The relative importance of the three categories of climate drivers and their predictability are region and variable specific. For year-to-year-variations, ENSO is the predominant driver of variability in rainfall and temperature and ENSO impacts on the climate can be observed most strongly during the single rainy seasons of Southern Africa and the Sahel and the short rains of Eastern Africa. Decadal variations in rainfall are also significant in the Sahel and have been observed for the March–April–May rainy season in Eastern Africa (not shown). Long term trends are observed the temperature data for southern and western Africa but the analysis for eastern Africa is constrained by data quality. Challenges encountered when seeking predictions at climate timescales are outlined in Table 2. In particular, our ability to assess forecast/prediction/scenario skill at different time scales is constrained by the lack of sufficiently long historical climate data. To observe the accuracy of a weather forecast one needs to wait a day or two and then the expired forecasts can be assessed against what is observed. Within a season there is plenty of data which can be used to assess forecast skill. For seasonal prediction, many regions only have one or at most two rainy seasons. Since seasons may act independently they each need to be treated in separate analysis. Thus assessing the skill of a probabilistic seasonal climate forecasts requires a minimum of 30 or more years of climate data against which the forecast models can be run in “hindcast mode”. Seasonal climate forecasts (both rainfall and temperature) are predicted shifts in the probability density function of seasonal rainfall totals or temperature means relative to a climatological baseline. The forecasts are commonly expressed in tercile probability format (i.e., probabilities of below-normal [BN], near-normal [NN] and above-normal [AN] rainfall or temperature categories). Thus, within a pdf of 30 years of climate data we have 10 years BN, 10 years NN and 10 years AN. With this short time series signals have to be very strong to be statistically significant. Describing a year as above-normal, provides little indication of the likely outcome in terms of disease. Is the season likely to be extremely wet? above a certain rainfall threshold? with rainfall events well distributed over time?. These types of questions are increasingly being addressed by climate scientists and we may expect much more nuanced seasonal forecasts to be available in the near future.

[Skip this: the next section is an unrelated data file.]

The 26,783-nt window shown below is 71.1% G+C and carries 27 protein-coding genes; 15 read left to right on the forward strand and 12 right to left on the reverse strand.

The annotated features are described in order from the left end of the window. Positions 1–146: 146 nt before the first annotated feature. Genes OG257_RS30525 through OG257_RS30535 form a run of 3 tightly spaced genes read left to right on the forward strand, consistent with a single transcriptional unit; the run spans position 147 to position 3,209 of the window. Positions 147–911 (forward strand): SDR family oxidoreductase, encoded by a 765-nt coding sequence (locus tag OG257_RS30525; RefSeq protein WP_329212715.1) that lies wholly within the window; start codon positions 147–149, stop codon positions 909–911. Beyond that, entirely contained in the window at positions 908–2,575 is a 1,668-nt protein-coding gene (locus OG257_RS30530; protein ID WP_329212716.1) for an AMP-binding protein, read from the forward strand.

The quality of the data used to assess forecast skill also matters. If the data set gives a poor indication of actual climate conditions, then the skill test results are likely to be poor. Where available the ENACTS historical climate data (30+ years) provides a high quality climate data set for use as the forecast predictand.

The challenge of verifying forecasts that will happen decades into the future become even more onerous. As there are few places in the world where historical climate datasets go back sufficiently long in the past to assess variability over 10–30 year time frames, a more general validation of the model is needed. This is based on an understanding of its underlying mechanisms and the relationship of model outputs to historical climate characteristics of the region of interest. This is also true for the assessment of climate change model outputs.

Conclusions

Climate varies across the African continent. These variations have the potential to significantly impact vector-borne disease dynamics at multiple space and time scales. Weather and climate information (past, present and future) may be used for operational vector programmes; their advantages and limitations are summarized below:

  1. 1)

    Historical observations of rainfall, temperature and humidity provide valuable information for understanding past variations in vector-borne disease if quality information is available at the space and time scales of the vector/health data (for example, ENACTS-implementing countries).

     
  1. 2)

    Recent and current observations of rainfall and temperature (and humidity when available) provide a significant resource for predicting changes in vector-borne diseases months ahead of time if quality information is available at relevant space time scales and in near-real time.

     
  1. 3)

    Weather forecasts provide limited advanced notice (only a few days at best) of epidemics above what is available from rainfall and temperature monitoring information.

     
  1. 4)

    Sub-seasonal climate forecasts are an area of significant research and, while not very skillful, may help bridge the gap between weather and seasonal forecasts in some areas.

     
  1. 5)

    ENSO impacts on rainfall on the African continent are observed predominantly in Eastern and Southern Africa with a more moderate impact in the Sahel. Predictions of ENSO state (El Niño, Neutral and La Niña) can provide some limited early warning of drought or wetter conditions in some regions and seasons.